San Rafael Tells Homeless: 'Don't Go Here' – What Do You Think?

Dumpster diving, public urination, camping in the hills and public intoxication are becoming more widespread in downtown San Rafael, according to the police.


San Rafael Police officials are trying a subtle method to curb bad behavior on the downtown streets. It's been gaining controversy, too. Should Novato's authorities try a similar approach?

Colorful paper maps of downtown San Rafael highlighting the city’s problematic “hot zones” have replaced the white paper liners placed in trays diners carry while receiving free meals every day at St. Vincent de Paul, a free dining room in San Rafael. 

San Rafael Police Lieutenant Ralph Pata conceived the idea — which is one of the several ways the police are addressing issues involving downtown transients.

Last week, Pata described the anti-homelessness efforts underway to several San Rafael business owners — many who had become fed up with downtown quality of life issues — at a San Rafael Downtown Business Improvement District meeting.

"We developed a tray liner that says, ‘Hey, don’t go here,’ ” Pata said to the business owners. “We’re pretty much doing anything we can to try to bring some balance back so you guys can be profitable and do what you need to do.”

See an image of the map in the above slideshow.

The maps, a partnership between the police at St. Vincent de Paul, have a yellow column that says “please” remember the following:

  • No dumpster diving behind any business, especially Hospice of Marin
  • Use a toilet for your needs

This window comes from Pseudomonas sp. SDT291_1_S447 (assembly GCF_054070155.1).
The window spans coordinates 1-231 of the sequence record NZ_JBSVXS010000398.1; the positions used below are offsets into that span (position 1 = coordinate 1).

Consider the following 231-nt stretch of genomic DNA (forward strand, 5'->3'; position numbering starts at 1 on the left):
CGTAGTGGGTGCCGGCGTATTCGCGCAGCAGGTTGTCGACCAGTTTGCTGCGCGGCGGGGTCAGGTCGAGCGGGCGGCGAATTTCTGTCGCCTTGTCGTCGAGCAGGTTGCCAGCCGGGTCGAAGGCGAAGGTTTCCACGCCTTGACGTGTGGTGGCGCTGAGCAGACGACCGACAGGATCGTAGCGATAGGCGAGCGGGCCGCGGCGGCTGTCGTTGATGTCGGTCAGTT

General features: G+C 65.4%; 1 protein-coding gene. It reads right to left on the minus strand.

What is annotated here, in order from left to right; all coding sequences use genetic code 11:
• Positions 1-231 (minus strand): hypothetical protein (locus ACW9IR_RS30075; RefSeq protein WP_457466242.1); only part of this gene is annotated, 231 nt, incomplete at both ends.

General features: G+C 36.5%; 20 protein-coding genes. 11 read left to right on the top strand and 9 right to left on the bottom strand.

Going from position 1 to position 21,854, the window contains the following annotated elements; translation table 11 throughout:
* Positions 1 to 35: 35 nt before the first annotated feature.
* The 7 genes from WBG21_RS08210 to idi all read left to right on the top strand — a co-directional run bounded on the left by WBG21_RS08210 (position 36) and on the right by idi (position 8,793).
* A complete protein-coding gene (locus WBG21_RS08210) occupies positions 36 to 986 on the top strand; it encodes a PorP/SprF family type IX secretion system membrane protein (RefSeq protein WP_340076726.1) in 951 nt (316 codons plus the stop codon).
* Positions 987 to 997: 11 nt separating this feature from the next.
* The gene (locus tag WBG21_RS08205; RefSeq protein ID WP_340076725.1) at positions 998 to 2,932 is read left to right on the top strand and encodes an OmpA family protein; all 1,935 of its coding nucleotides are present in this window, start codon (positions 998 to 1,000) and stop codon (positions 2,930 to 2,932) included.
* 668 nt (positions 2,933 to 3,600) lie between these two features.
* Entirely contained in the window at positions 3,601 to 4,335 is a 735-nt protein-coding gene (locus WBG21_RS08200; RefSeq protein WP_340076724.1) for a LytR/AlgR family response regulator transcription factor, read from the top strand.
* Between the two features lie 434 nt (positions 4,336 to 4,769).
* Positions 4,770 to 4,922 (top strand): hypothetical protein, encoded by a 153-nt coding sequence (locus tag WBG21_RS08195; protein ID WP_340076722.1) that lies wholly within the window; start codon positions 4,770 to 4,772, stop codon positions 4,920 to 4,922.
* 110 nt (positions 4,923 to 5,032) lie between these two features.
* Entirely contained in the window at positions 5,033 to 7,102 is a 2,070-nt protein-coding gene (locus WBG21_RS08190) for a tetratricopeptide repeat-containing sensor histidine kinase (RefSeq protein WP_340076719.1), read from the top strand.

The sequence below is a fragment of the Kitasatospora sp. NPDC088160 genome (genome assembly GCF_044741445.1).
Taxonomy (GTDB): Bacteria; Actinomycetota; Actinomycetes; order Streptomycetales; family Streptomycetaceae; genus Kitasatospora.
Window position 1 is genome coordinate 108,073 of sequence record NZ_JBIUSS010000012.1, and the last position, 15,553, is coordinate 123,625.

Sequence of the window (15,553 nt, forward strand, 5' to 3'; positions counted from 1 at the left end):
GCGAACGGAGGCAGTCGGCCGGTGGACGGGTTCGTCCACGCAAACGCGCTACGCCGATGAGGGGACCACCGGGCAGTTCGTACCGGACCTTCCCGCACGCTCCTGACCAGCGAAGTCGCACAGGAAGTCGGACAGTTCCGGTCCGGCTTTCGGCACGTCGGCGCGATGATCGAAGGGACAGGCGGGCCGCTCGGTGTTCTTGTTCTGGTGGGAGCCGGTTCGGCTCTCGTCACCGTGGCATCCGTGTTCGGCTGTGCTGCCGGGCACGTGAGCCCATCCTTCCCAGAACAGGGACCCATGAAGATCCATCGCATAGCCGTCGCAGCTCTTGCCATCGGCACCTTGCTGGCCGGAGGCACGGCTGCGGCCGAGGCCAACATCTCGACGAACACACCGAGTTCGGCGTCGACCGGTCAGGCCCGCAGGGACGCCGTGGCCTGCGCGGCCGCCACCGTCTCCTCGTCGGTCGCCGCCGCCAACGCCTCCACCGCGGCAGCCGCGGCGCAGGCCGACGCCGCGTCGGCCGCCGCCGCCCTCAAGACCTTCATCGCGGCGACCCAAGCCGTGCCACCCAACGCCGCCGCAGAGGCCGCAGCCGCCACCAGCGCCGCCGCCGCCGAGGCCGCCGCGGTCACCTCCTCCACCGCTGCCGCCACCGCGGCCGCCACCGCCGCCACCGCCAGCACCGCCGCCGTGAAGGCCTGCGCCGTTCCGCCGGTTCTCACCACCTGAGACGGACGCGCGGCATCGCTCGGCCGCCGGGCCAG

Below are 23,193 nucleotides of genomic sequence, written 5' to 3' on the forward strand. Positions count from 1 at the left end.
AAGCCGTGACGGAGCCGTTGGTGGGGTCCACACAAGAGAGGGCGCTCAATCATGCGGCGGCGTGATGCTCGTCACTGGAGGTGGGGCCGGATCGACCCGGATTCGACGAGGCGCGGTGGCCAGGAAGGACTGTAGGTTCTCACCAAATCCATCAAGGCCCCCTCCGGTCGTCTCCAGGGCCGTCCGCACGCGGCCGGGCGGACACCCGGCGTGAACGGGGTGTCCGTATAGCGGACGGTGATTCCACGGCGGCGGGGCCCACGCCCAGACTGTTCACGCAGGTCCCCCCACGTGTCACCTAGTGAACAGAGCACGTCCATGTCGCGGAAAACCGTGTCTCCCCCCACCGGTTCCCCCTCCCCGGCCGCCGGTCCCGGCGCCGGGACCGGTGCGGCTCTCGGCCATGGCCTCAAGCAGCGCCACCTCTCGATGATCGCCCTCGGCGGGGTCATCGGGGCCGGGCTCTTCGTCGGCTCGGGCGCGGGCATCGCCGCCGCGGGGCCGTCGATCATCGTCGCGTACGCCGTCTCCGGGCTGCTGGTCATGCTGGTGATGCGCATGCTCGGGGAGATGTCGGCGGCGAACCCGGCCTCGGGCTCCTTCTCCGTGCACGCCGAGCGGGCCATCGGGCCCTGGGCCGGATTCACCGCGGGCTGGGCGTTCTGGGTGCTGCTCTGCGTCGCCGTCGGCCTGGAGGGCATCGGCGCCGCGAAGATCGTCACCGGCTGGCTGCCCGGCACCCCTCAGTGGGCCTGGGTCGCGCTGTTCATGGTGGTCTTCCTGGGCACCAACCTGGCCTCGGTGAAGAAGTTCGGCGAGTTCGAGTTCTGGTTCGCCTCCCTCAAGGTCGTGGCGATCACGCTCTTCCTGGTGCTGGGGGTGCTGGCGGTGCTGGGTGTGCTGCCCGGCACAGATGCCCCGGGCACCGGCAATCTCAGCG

• Don’t steal power form businesses of the city
  • Clean up after yourself
  • Don’t store your property in the city flower boxes
  • Don’t drink alcohol in public — go to a bar if you need or want a drink
  • No camping at Elks Club or San Rafael Hills

At the bottom of the column, white text inside a green circle says “Be a good neighbor!” and it includes the police’s emergency (911) and non emergency (485-3000) numbers.

“It’s our intention to have people living in the streets be aware of these issues becoming a problem in town,” said San Rafael Police Spokesperson Margo Rohrbacher. 

She said with the tray liners, the diners now have the map and information in front of them while they eat their meals.

“It’s really simple when you think about it, but it’s a good way to get a message across rather than just posting a poster,” Rohrbacher said.

Rohrbacher said the map and message can be changed, depending on what the main issues are in town.  

The first tray liners were introduced yesterday and will continue to be used during the free breakfast and lunch meals. 

What do you think of the tactic? Do you think it will help with downtown San Rafael issues? Should Novato try the same tactic? Tell us in the Comments!

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Steve B April 04, 2013 at 05:12 PM
Curious, where are the public restrooms??? We can't expect them to go into restaurants and coffee shops all the time.
M. Manzano April 05, 2013 at 04:50 PM
Does this include the illegal alien livestock Marinites love to use? I'm sure they'll find a "sustainable solution" at the expense of those who actually abide by the law and hate seeing the expanding ghetto of Marin. Enforce penal codes maybe? Naw, that would be "racist". good luck.


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